The beginning of my journey

- Edward K. White (ewhite@postoffice.ptd.net)

I guess I became an "official" Buddhist two weeks ago (took the precepts), although I have been practicing intermittently for the last two or three years.

I have always been spiritually oriented, even as a child. I started out as a fervent fundamentalist, even acting as a street-corner preacher for a while. I was turned off to Christianity during the early sixties, at the beginning of the civil rights movement. I noticed that there were no black people in my church, and asked my pastor why. His response was what you would expect from a southern preacher back then: very negative.

From Christianity, I went to becoming a bitter atheist, and dabbled with other practices such as black magic (I was a fan of Aleister Crowley). During my college years in the early 70's, however, I was an agnostic and student radical.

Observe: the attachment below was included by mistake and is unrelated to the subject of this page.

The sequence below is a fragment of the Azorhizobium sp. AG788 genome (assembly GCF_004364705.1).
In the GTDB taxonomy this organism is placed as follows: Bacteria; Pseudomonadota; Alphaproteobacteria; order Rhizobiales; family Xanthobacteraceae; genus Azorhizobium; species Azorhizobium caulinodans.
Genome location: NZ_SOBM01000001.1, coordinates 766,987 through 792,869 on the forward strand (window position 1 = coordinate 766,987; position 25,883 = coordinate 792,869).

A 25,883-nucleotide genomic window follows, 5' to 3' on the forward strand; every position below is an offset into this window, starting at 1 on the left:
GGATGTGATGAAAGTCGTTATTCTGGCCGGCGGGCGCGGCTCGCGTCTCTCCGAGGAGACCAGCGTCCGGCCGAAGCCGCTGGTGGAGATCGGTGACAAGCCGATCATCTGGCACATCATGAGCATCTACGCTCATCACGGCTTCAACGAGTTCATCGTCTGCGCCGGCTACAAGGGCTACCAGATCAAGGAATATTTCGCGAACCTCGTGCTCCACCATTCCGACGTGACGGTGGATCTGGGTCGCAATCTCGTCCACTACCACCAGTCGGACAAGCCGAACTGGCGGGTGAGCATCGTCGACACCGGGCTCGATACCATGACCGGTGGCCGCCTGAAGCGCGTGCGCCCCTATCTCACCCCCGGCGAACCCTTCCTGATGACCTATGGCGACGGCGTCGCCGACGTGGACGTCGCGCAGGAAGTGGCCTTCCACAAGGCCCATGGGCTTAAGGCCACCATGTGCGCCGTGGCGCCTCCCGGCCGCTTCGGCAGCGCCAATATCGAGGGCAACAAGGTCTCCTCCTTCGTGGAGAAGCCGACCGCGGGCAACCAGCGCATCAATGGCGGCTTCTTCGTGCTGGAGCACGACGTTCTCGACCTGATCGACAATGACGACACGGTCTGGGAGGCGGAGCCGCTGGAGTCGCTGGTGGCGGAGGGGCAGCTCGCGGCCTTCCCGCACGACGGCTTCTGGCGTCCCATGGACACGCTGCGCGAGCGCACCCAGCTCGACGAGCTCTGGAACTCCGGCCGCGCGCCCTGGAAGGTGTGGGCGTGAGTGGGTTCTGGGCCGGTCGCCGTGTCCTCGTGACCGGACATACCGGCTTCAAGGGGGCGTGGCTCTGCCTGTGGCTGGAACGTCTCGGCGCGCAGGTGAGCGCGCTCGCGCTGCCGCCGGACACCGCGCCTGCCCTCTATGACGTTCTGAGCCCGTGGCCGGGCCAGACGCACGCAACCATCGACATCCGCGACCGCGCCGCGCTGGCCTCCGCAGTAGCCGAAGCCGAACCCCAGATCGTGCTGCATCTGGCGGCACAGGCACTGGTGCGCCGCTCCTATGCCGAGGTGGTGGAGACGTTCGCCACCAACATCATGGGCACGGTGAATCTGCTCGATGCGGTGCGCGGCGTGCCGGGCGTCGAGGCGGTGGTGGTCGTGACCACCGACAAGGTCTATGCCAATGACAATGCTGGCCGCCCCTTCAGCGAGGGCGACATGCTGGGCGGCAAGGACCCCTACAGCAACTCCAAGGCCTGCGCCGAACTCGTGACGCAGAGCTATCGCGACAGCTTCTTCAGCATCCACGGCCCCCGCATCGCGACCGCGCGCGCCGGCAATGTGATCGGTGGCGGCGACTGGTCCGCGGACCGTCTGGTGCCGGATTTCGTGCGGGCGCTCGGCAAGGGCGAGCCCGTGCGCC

After college, my radicalism and agnosticism mellowed somewhat, and I eventually found my way to a Quaker meeting (Milwaukee Monthly Meeting) in the eighties. There I found a home for a while, until for business reasons I was forced to move back east. I tried Quakerism in Philadelphia for a while, but found my practice mostly sterile, although there are many wonderful people there.

During all of the times since I gave up fundamentalism, I have read books on philosophy and religion, including eastern religion. I do remember reading Paul Reps and Alan Watts early on, and I still have an old copy of "Zen Flesh, Zen Bones, and an early copy of "The Spirit of Zen" on my bookshelf.

I guess it was "The Miracle of Mindfulness," by Thich Nhat Hahn that really opened my eyes to Buddhism. I read this book after my Quaker years, and was impressed by the poetry and simplicity of this work. I started meditating intermittently after this, and eventually found my way to Insight Meditation Society two years ago. After spending a 9-day retreat there, I came away convinced that Buddhism was for me. It took two more years until I found a teacher and took the precepts. So I am just at the beginning of my journey as a Buddhist. Who knows where this journey may lead.

Gassho and Metta to all.


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